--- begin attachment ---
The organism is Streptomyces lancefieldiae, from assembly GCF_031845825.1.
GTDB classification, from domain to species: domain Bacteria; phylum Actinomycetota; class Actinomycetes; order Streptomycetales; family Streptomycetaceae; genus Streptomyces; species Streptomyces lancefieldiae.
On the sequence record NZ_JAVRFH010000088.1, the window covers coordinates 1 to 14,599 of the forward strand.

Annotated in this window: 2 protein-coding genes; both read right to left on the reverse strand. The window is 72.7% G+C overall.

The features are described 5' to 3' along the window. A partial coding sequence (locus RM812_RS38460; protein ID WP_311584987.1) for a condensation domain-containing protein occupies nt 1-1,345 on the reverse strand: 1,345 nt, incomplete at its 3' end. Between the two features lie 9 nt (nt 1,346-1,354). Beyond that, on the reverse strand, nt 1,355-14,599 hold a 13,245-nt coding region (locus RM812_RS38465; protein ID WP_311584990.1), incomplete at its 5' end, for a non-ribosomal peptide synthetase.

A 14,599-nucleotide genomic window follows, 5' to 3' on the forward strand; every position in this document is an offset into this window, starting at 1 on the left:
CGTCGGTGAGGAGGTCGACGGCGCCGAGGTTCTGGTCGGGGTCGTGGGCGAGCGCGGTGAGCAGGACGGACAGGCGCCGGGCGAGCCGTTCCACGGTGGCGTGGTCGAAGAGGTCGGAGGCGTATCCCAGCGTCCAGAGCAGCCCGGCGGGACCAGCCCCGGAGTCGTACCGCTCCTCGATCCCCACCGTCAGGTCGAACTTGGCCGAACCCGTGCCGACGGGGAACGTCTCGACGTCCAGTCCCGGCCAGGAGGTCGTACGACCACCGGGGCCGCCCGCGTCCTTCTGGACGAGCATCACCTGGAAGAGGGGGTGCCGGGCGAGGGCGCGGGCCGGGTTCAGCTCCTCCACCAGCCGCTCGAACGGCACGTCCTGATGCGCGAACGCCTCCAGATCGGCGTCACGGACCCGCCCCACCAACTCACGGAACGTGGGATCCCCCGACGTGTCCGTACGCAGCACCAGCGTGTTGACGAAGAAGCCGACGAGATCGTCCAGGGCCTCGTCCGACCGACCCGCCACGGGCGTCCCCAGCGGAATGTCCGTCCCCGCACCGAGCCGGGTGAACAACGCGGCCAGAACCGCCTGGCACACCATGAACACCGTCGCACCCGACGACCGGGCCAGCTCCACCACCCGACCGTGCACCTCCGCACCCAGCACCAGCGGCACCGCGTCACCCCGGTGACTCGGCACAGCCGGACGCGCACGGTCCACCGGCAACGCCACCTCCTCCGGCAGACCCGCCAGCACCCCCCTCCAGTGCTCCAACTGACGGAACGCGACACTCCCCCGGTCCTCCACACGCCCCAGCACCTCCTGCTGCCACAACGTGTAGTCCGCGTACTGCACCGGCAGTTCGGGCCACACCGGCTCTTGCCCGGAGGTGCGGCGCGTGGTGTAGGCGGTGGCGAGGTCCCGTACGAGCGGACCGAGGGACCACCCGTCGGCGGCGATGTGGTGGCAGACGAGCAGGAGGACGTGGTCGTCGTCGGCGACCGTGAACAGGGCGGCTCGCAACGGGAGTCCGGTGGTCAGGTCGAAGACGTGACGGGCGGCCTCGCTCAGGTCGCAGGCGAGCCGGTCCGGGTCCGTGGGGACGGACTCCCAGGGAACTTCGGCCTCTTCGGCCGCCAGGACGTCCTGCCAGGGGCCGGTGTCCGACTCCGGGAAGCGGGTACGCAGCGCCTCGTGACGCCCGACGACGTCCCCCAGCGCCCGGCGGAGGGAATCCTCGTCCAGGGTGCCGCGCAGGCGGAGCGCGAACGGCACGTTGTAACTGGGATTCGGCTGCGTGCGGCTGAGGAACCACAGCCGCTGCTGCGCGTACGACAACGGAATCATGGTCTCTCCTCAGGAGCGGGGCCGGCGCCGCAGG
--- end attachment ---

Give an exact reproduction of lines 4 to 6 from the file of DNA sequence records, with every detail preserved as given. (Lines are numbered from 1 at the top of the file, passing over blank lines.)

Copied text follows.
Annotated in this window: 2 protein-coding genes; both read right to left on the reverse strand. The window is 72.7% G+C overall.

The features are described 5' to 3' along the window. A partial coding sequence (locus RM812_RS38460; protein ID WP_311584987.1) for a condensation domain-containing protein occupies nt 1-1,345 on the reverse strand: 1,345 nt, incomplete at its 3' end. Between the two features lie 9 nt (nt 1,346-1,354). Beyond that, on the reverse strand, nt 1,355-14,599 hold a 13,245-nt coding region (locus RM812_RS38465; protein ID WP_311584990.1), incomplete at its 5' end, for a non-ribosomal peptide synthetase.

A 14,599-nucleotide genomic window follows, 5' to 3' on the forward strand; every position in this document is an offset into this window, starting at 1 on the left: